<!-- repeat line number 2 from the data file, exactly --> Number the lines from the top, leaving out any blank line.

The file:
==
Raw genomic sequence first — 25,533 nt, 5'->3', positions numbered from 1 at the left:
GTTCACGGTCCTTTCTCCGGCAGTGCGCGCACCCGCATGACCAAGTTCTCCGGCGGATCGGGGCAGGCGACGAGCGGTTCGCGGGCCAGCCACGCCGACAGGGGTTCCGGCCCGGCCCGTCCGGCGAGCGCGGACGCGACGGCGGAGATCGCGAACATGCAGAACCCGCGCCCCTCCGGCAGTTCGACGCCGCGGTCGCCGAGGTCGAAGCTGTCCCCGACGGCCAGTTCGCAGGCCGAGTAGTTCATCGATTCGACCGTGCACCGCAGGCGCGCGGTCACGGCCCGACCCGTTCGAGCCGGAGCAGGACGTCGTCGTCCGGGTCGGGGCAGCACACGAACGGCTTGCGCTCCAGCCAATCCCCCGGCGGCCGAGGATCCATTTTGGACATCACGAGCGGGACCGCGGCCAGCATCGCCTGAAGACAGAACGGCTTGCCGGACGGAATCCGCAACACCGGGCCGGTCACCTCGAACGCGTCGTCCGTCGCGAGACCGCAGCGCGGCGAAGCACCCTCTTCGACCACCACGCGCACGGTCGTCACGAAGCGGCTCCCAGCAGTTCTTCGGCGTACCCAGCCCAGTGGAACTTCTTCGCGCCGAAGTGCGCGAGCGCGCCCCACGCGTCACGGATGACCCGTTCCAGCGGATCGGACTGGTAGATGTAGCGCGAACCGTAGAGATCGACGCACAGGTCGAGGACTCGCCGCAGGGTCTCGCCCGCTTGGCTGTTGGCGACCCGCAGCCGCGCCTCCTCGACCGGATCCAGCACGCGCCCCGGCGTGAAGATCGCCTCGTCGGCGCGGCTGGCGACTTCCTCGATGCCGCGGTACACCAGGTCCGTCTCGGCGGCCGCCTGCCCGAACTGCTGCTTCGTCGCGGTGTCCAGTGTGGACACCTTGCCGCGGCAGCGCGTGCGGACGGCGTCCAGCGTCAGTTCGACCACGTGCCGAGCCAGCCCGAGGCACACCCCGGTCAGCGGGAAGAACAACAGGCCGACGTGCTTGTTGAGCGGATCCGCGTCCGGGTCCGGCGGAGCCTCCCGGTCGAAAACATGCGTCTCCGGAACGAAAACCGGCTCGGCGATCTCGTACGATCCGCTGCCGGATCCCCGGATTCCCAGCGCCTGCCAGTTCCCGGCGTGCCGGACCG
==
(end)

GTTCACGGTCCTTTCTCCGGCAGTGCGCGCACCCGCATGACCAAGTTCTCCGGCGGATCGGGGCAGGCGACGAGCGGTTCGCGGGCCAGCCACGCCGACAGGGGTTCCGGCCCGGCCCGTCCGGCGAGCGCGGACGCGACGGCGGAGATCGCGAACATGCAGAACCCGCGCCCCTCCGGCAGTTCGACGCCGCGGTCGCCGAGGTCGAAGCTGTCCCCGACGGCCAGTTCGCAGGCCGAGTAGTTCATCGATTCGACCGTGCACCGCAGGCGCGCGGTCACGGCCCGACCCGTTCGAGCCGGAGCAGGACGTCGTCGTCCGGGTCGGGGCAGCACACGAACGGCTTGCGCTCCAGCCAATCCCCCGGCGGCCGAGGATCCATTTTGGACATCACGAGCGGGACCGCGGCCAGCATCGCCTGAAGACAGAACGGCTTGCCGGACGGAATCCGCAACACCGGGCCGGTCACCTCGAACGCGTCGTCCGTCGCGAGACCGCAGCGCGGCGAAGCACCCTCTTCGACCACCACGCGCACGGTCGTCACGAAGCGGCTCCCAGCAGTTCTTCGGCGTACCCAGCCCAGTGGAACTTCTTCGCGCCGAAGTGCGCGAGCGCGCCCCACGCGTCACGGATGACCCGTTCCAGCGGATCGGACTGGTAGATGTAGCGCGAACCGTAGAGATCGACGCACAGGTCGAGGACTCGCCGCAGGGTCTCGCCCGCTTGGCTGTTGGCGACCCGCAGCCGCGCCTCCTCGACCGGATCCAGCACGCGCCCCGGCGTGAAGATCGCCTCGTCGGCGCGGCTGGCGACTTCCTCGATGCCGCGGTACACCAGGTCCGTCTCGGCGGCCGCCTGCCCGAACTGCTGCTTCGTCGCGGTGTCCAGTGTGGACACCTTGCCGCGGCAGCGCGTGCGGACGGCGTCCAGCGTCAGTTCGACCACGTGCCGAGCCAGCCCGAGGCACACCCCGGTCAGCGGGAAGAACAACAGGCCGACGTGCTTGTTGAGCGGATCCGCGTCCGGGTCCGGCGGAGCCTCCCGGTCGAAAACATGCGTCTCCGGAACGAAAACCGGCTCGGCGATCTCGTACGATCCGCTGCCGGATCCCCGGATTCCCAGCGCCTGCCAGTTCCCGGCGTGCCGGACCG